Baxter International Inc. has scored a win from the U.S. FDA, which has granted the de novo application for Theranova, the company’s novel dialysis membrane.
For his part, Cowen’s Josh Jennings noted that de novo designations are rare in the dialysis space, echoing a company statement. “We think the de novo classification strengthens any argument for the uniqueness of the technology, which should help its commercial experience,” he added. “BAX had expected an FDA clearance in [second half of] '20, so this action falls on the early end of that range.”
What differentiates the offering from Deerfield, Ill.-based Baxter? It was designed to deliver expanded hemodialysis (HDx) therapy, which filters a wider range of molecules from the blood than traditional hemodialysis filters. It targets the removal of conventional and large middle molecules. These middle molecules may be associated with inflammation and cardiovascular disease in patients with kidney failure.
HDx is done the same way as conventional HD, with the only requirement being a change of the dialyzer membrane. The dialyzer’s medium cut-off membrane combines high permeability and selectivity for uremic toxins, retaining essential proteins and maintaining albumin levels during treatment. This profile helps expand clearance, allowing for filtration closer to that of the natural kidney, the company said, citing published data.
“Individually, the side effects from standard HD, which patients typically undertake three days a week, four hours per day, may seem manageable. However, the chronic effects of treatment accumulate and over time, cause some patients to give up on therapy,” explained Mary Gellens, nephrologist and senior medical director at Baxter. “HDx therapy enabled by Theranova is a promising alternative to what is currently available because it delivers a filtration profile that is closer to the natural kidney.”
Gavin Campbell, general manager of Baxter’s U.S. Renal Care business, told BioWorld that the product is available for order now, and clinics nationwide will see delivery in about a week. While he noted that the company does not comment on specific product pricing, “our goal is to make Theranova accessible for all HD patients in the U.S., because Theranova is unlike any other dialyzer, as it delivers HDx therapy,” he added.
He further explained that the clinics across the globe have adopted Theranova, with more than 3 million treatments completed as of May. “Theranova is used in more than 850 clinics, across 43 countries,” he confirmed.
Data backing the product
To obtain the FDA’s nod, Baxter conducted a randomized controlled clinical study in the U.S. that evaluated the safety and efficacy of HDx therapy enabled by Theranova. Results were discussed during the 2019 American Society of Nephrology Kidney Week, with 172 hemodialysis patients receiving therapy with either the Theranova 400 or a high-flux dialyzer ELISIO-17H over 24 weeks of treatment, with a primary efficacy endpoint measuring the reduction ratio of lambda (λ) free light chains at 24 weeks of treatment, while maintaining predialysis serum albumin levels.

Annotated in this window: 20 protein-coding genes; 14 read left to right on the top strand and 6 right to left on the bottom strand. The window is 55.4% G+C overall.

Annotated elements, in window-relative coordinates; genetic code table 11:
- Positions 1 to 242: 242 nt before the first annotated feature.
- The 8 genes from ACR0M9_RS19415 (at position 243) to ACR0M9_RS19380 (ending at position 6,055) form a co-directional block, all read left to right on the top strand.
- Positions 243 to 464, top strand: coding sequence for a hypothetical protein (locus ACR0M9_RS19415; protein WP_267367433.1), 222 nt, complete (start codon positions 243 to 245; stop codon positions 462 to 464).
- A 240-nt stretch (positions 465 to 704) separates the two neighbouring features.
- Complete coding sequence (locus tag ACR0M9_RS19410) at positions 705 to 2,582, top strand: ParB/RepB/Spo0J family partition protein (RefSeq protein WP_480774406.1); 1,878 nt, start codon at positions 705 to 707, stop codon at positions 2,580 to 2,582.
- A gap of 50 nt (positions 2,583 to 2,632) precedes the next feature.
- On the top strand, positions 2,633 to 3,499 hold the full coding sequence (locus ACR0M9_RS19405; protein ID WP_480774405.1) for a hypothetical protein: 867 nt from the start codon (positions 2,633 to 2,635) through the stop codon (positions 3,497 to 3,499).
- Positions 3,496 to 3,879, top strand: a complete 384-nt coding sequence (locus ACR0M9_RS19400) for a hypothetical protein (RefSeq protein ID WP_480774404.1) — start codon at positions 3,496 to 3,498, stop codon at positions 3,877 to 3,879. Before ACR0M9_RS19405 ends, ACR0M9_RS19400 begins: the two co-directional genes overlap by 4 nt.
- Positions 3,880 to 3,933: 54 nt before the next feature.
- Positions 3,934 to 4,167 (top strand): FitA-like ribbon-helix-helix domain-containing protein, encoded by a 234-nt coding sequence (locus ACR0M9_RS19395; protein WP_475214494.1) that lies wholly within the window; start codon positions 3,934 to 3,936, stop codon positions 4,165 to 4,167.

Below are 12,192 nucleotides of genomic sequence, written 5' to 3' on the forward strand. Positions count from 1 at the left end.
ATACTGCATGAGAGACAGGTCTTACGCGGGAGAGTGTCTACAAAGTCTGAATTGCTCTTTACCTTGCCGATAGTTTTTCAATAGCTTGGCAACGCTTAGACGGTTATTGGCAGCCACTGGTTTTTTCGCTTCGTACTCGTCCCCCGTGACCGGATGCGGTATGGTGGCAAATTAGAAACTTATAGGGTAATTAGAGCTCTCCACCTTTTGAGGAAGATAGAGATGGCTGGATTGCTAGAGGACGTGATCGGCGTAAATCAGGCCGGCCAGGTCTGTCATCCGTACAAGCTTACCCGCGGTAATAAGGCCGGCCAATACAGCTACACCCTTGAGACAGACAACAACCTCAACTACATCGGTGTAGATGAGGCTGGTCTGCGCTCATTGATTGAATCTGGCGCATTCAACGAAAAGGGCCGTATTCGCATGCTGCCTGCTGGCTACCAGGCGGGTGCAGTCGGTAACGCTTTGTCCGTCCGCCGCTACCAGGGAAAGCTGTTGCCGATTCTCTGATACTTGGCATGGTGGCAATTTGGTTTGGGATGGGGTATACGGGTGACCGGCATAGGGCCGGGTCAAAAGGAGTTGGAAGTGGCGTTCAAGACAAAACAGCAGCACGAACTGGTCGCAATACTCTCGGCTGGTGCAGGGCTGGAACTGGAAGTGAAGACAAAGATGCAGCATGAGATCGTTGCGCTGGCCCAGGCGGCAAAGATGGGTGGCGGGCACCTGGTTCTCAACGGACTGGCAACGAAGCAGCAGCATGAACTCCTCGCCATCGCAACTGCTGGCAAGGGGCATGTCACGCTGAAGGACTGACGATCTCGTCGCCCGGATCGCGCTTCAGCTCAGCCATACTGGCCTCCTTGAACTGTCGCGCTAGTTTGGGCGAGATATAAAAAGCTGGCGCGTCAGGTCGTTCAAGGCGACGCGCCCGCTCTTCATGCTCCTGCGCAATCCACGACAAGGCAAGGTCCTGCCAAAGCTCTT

Data from the study, which was published in the August 2020 Clinical Journal of the American Society of Nephrology, found that expanded hemodialysis therapy with the Theranova 400 dialyzer gave superior removal of large middle molecules, as exemplified by λ free light chains, compared to a similarly sized high flux dialyzer while maintaining serum albumin levels. Currently available dialysis technologies offer limited clearance of these molecules, the company noted.
In early July and ahead of the FDA’s decision, CMS issued the proposed rule titled “CY 2021 Changes to the End-Stage Renal Disease (ESRD) Prospective Payment System and Quality Incentive Program.” CMS noted that Baxter had requested a transitional add-on payment adjustment for new and innovative equipment and supplies for Theranova.
CMS wrote that the technology was promising, but there was insufficient evidence at the time “to demonstrate a clear clinical benefit for Medicare dialysis patients.” With that said, the agency said that more evidence might come during the proposed rule’s comment period. “We expect the final rule to be issued later this year,” Wells Fargo’s Larry Biegelsen wrote at the time in a note that said the add-on payment appeared uncertain. “An add-on payment for Theranova represents upside to our estimates. Theranova is to be booked in BAX’s US hemodialysis (HD) business which we estimate will generate revenues of $204M (- 2%) in 2020.”
Subsequently, during the company’s July 30 second-quarter earnings call, David Lewis with Morgan Stanley asked about reimbursement expectations for Theranova. CEO Joe Almeida said the company would submit comments to the CMS proposed rule by Sept. 4, addressing issues raised by the agency. “I can't speak on behalf of CMS. My confidence is very high that we'll be able to address the questions that they posed as well with meta-analysis that we're doing, but that doesn't mean that they're going to make a decision one way or the other, I can't predict that,” he added.